So, back to German civil engineering. In terms of end product, they were as good as anyone else. The problem isn't the finished product, be it a concrete bunker, a railroad, an airfield, or anything else. The problem is the amount of manpower and time needed to complete the project. This is where the Germans with a better appreciation of the importance of rapidly completing engineering projects would benefit exponentially. By application of even small amounts of mechanization would gain huge benefits from it.

Take a typical German construction battalion. This unit has about 1500 men in 4 companies with 3 or 4 platoons per company and a light supply column (horse drawn). It has no mechanization, no trucks (it'd be lucky to have even a few if it did), nothing like that. It likely would have a few chain saws and other basic power tools much of the time, but that's about it. Otherwise, it's shovels and picks, hammers and wrenches...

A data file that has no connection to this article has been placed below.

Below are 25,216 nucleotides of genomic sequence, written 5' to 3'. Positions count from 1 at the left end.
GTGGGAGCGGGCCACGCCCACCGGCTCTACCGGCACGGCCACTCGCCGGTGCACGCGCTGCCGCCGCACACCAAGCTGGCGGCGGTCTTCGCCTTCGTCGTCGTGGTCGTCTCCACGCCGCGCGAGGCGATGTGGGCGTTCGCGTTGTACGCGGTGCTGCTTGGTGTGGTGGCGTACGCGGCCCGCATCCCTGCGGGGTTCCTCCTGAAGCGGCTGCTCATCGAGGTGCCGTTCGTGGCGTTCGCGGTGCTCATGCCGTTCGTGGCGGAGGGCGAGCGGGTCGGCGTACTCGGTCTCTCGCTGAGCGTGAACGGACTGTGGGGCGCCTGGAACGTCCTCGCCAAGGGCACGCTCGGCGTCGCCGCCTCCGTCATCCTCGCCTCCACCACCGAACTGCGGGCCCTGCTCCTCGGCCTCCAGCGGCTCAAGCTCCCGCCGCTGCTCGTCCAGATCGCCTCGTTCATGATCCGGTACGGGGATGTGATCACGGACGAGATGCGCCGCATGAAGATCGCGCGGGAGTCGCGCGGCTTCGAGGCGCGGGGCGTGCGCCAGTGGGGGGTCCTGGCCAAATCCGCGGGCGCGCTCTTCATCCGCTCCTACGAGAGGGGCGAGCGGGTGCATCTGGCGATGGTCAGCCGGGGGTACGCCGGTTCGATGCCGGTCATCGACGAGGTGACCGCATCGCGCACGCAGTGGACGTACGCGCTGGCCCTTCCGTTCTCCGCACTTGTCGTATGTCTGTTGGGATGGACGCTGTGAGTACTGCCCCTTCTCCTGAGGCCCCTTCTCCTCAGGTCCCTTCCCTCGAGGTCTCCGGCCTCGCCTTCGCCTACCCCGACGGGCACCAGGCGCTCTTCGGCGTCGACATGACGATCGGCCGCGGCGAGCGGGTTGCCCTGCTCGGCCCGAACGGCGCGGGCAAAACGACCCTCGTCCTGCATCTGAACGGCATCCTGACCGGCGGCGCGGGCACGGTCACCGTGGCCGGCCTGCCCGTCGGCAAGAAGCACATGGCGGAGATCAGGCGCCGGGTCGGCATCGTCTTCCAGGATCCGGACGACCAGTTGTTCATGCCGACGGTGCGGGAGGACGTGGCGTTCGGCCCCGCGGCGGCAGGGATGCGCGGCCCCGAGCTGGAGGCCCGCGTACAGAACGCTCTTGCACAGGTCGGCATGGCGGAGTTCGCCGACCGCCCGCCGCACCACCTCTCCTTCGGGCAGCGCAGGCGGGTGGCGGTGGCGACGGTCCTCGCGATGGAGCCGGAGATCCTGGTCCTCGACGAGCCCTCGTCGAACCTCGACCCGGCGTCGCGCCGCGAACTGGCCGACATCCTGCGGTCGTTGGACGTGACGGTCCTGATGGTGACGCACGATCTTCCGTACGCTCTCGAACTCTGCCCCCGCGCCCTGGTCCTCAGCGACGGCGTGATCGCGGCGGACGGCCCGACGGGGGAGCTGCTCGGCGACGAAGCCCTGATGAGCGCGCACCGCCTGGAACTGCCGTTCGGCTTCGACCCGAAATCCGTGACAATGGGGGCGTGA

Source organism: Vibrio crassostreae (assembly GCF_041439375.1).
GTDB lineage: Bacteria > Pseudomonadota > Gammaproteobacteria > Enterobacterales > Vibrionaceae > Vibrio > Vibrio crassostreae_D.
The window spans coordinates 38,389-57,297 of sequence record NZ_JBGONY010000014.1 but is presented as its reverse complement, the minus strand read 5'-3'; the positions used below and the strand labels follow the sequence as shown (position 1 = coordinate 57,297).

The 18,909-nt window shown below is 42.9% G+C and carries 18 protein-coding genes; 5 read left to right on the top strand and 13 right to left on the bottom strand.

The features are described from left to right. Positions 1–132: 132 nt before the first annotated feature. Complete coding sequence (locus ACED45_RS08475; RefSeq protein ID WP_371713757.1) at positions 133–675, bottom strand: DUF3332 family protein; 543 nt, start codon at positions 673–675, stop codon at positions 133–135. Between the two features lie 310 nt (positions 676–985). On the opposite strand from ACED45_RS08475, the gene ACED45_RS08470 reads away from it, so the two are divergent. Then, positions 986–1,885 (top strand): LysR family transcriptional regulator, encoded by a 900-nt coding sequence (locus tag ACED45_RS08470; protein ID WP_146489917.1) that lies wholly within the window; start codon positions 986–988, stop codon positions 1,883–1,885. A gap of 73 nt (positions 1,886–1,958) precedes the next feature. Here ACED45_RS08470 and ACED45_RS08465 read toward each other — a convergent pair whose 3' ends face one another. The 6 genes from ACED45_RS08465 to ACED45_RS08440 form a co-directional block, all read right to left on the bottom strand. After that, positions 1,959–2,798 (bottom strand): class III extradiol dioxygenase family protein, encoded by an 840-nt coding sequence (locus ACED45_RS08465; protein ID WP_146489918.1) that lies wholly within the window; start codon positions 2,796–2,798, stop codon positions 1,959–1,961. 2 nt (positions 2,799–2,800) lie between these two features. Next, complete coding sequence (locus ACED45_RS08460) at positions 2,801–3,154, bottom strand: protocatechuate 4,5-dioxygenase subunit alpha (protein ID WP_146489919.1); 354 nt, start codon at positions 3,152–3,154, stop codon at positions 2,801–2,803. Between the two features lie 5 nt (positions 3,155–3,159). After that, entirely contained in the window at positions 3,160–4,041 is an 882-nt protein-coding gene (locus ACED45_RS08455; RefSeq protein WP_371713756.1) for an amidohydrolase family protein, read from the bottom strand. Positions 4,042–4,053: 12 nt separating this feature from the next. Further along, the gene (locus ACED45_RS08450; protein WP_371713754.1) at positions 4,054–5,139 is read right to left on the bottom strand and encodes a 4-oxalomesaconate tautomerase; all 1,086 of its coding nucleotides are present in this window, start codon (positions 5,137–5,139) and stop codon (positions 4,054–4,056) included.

But, if you gave each company just one 2 to 3 ton dump truck with trailer, one small bulldozer, a towed roller, and either a loader or excavator, these few machines do the work of an entire company (approximately 150 men) or more every day. Add in a battalion portable small sawmill and a couple of horse drawn logging trailers you get it self-sufficient on lumber for construction.
So, you eliminate a company of men. That's fewer you have to feed and supply. It frees those men up to do something else even if it's more construction elsewhere.

US Army engineers building a pontoon bridge:
Image

There's a whole thread of German bridge building here:
viewtopic.php?f=20&t=168276